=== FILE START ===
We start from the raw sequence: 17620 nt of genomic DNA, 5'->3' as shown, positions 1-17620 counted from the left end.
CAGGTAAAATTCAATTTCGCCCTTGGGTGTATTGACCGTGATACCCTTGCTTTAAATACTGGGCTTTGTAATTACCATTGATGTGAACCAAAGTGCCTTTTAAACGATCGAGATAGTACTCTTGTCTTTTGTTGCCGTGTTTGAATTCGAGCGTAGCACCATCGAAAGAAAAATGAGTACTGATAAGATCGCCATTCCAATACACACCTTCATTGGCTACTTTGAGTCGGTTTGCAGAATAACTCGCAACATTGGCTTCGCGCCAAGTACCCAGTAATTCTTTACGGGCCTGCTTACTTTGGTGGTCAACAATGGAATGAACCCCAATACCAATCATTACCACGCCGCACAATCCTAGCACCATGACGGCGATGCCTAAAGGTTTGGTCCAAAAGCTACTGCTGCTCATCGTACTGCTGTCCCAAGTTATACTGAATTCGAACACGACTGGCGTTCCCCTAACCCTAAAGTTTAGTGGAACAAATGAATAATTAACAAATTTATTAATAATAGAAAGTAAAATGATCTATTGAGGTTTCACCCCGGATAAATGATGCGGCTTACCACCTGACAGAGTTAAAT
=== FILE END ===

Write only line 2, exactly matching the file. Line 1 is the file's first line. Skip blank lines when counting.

CAGGTAAAATTCAATTTCGCCCTTGGGTGTATTGACCGTGATACCCTTGCTTTAAATACTGGGCTTTGTAATTACCATTGATGTGAACCAAAGTGCCTTTTAAACGATCGAGATAGTACTCTTGTCTTTTGTTGCCGTGTTTGAATTCGAGCGTAGCACCATCGAAAGAAAAATGAGTACTGATAAGATCGCCATTCCAATACACACCTTCATTGGCTACTTTGAGTCGGTTTGCAGAATAACTCGCAACATTGGCTTCGCGCCAAGTACCCAGTAATTCTTTACGGGCCTGCTTACTTTGGTGGTCAACAATGGAATGAACCCCAATACCAATCATTACCACGCCGCACAATCCTAGCACCATGACGGCGATGCCTAAAGGTTTGGTCCAAAAGCTACTGCTGCTCATCGTACTGCTGTCCCAAGTTATACTGAATTCGAACACGACTGGCGTTCCCCTAACCCTAAAGTTTAGTGGAACAAATGAATAATTAACAAATTTATTAATAATAGAAAGTAAAATGATCTATTGAGGTTTCACCCCGGATAAATGATGCGGCTTACCACCTGACAGAGTTAAAT